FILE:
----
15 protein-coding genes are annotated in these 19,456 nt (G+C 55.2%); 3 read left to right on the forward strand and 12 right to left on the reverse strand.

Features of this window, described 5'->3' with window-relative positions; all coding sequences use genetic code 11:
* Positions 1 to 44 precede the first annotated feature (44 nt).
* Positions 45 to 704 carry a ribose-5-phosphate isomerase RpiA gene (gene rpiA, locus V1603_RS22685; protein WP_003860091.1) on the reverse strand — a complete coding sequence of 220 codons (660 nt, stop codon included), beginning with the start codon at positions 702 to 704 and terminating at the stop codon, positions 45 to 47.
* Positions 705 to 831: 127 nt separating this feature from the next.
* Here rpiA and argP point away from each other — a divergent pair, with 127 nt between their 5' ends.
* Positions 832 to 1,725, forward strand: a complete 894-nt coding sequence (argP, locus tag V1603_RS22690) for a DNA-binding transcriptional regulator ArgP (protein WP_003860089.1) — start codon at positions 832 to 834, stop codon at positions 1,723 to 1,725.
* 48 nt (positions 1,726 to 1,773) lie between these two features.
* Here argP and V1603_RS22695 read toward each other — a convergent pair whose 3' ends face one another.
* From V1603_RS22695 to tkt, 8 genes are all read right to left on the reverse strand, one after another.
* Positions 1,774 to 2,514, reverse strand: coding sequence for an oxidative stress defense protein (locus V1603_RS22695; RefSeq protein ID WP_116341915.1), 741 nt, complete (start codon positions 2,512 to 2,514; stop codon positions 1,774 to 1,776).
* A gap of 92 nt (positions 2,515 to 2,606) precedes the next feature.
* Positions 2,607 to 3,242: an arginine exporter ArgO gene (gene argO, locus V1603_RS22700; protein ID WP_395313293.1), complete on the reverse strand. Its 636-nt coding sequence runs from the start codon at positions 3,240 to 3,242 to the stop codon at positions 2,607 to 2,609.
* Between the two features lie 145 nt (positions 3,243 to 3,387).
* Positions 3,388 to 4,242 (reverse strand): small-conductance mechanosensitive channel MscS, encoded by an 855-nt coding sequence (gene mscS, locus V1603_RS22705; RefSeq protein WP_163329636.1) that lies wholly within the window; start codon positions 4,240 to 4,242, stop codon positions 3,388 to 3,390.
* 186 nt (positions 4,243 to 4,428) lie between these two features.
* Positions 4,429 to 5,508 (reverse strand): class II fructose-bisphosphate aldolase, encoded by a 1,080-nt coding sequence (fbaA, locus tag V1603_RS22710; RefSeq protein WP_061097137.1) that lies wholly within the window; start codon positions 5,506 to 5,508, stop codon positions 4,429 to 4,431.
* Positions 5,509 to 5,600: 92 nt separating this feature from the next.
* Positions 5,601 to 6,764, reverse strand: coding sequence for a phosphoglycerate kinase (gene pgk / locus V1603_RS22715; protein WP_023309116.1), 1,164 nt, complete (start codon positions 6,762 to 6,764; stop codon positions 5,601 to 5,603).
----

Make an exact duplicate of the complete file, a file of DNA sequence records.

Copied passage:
15 protein-coding genes are annotated in these 19,456 nt (G+C 55.2%); 3 read left to right on the forward strand and 12 right to left on the reverse strand.

Features of this window, described 5'->3' with window-relative positions; all coding sequences use genetic code 11:
* Positions 1 to 44 precede the first annotated feature (44 nt).
* Positions 45 to 704 carry a ribose-5-phosphate isomerase RpiA gene (gene rpiA, locus V1603_RS22685; protein WP_003860091.1) on the reverse strand — a complete coding sequence of 220 codons (660 nt, stop codon included), beginning with the start codon at positions 702 to 704 and terminating at the stop codon, positions 45 to 47.
* Positions 705 to 831: 127 nt separating this feature from the next.
* Here rpiA and argP point away from each other — a divergent pair, with 127 nt between their 5' ends.
* Positions 832 to 1,725, forward strand: a complete 894-nt coding sequence (argP, locus tag V1603_RS22690) for a DNA-binding transcriptional regulator ArgP (protein WP_003860089.1) — start codon at positions 832 to 834, stop codon at positions 1,723 to 1,725.
* 48 nt (positions 1,726 to 1,773) lie between these two features.
* Here argP and V1603_RS22695 read toward each other — a convergent pair whose 3' ends face one another.
* From V1603_RS22695 to tkt, 8 genes are all read right to left on the reverse strand, one after another.
* Positions 1,774 to 2,514, reverse strand: coding sequence for an oxidative stress defense protein (locus V1603_RS22695; RefSeq protein ID WP_116341915.1), 741 nt, complete (start codon positions 2,512 to 2,514; stop codon positions 1,774 to 1,776).
* A gap of 92 nt (positions 2,515 to 2,606) precedes the next feature.
* Positions 2,607 to 3,242: an arginine exporter ArgO gene (gene argO, locus V1603_RS22700; protein ID WP_395313293.1), complete on the reverse strand. Its 636-nt coding sequence runs from the start codon at positions 3,240 to 3,242 to the stop codon at positions 2,607 to 2,609.
* Between the two features lie 145 nt (positions 3,243 to 3,387).
* Positions 3,388 to 4,242 (reverse strand): small-conductance mechanosensitive channel MscS, encoded by an 855-nt coding sequence (gene mscS, locus V1603_RS22705; RefSeq protein WP_163329636.1) that lies wholly within the window; start codon positions 4,240 to 4,242, stop codon positions 3,388 to 3,390.
* 186 nt (positions 4,243 to 4,428) lie between these two features.
* Positions 4,429 to 5,508 (reverse strand): class II fructose-bisphosphate aldolase, encoded by a 1,080-nt coding sequence (fbaA, locus tag V1603_RS22710; RefSeq protein WP_061097137.1) that lies wholly within the window; start codon positions 5,506 to 5,508, stop codon positions 4,429 to 4,431.
* Positions 5,509 to 5,600: 92 nt separating this feature from the next.
* Positions 5,601 to 6,764, reverse strand: coding sequence for a phosphoglycerate kinase (gene pgk / locus V1603_RS22715; protein WP_023309116.1), 1,164 nt, complete (start codon positions 6,762 to 6,764; stop codon positions 5,601 to 5,603).